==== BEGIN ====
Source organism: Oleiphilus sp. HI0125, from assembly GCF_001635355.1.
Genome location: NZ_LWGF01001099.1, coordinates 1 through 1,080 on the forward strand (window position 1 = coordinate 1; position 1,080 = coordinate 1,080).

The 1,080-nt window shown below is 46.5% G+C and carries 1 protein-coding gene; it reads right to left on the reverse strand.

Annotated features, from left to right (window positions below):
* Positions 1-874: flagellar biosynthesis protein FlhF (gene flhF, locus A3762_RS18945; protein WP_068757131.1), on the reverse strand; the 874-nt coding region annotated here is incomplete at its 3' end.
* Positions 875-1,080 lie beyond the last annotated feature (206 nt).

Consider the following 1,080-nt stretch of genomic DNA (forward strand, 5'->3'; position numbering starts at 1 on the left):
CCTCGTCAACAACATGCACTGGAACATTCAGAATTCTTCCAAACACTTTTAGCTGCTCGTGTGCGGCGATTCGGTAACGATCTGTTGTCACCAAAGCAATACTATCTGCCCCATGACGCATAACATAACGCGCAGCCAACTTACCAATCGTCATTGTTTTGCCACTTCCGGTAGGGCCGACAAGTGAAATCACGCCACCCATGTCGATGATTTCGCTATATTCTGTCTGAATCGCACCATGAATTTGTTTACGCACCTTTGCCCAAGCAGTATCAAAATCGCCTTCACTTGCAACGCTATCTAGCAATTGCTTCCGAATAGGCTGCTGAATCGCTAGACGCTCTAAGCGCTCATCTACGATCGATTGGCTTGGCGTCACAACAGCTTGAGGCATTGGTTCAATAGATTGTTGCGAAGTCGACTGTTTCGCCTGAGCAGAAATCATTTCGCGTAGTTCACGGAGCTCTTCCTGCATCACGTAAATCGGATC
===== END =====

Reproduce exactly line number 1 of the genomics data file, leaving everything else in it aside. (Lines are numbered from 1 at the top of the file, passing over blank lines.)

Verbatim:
Source organism: Oleiphilus sp. HI0125, from assembly GCF_001635355.1.